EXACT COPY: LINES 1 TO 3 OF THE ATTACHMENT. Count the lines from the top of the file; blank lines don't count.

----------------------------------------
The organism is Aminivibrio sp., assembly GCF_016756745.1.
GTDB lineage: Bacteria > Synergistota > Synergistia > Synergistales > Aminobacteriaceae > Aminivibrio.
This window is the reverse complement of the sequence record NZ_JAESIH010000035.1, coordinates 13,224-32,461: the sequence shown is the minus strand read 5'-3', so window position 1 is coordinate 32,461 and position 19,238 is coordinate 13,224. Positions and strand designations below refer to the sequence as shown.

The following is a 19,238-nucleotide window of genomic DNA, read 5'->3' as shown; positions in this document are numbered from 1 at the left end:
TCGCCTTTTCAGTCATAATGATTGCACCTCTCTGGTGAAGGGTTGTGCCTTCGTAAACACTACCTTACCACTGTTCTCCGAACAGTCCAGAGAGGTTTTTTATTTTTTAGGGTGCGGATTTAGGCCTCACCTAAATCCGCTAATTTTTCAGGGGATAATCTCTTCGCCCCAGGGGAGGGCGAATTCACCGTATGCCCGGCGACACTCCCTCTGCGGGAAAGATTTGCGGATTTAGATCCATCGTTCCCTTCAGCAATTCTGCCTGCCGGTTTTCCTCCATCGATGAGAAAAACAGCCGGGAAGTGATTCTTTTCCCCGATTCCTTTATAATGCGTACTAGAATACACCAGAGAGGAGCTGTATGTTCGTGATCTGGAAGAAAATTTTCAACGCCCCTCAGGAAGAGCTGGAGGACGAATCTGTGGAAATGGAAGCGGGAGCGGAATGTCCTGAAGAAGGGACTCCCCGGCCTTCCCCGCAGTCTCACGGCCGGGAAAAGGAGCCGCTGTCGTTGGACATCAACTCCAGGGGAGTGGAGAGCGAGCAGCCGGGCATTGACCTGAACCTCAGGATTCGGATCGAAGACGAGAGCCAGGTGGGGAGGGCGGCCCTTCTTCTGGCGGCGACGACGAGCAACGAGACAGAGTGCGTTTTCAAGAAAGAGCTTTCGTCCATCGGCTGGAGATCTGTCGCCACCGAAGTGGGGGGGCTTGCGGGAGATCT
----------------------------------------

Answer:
The organism is Aminivibrio sp., assembly GCF_016756745.1.
GTDB lineage: Bacteria > Synergistota > Synergistia > Synergistales > Aminobacteriaceae > Aminivibrio.
This window is the reverse complement of the sequence record NZ_JAESIH010000035.1, coordinates 13,224-32,461: the sequence shown is the minus strand read 5'-3', so window position 1 is coordinate 32,461 and position 19,238 is coordinate 13,224. Positions and strand designations below refer to the sequence as shown.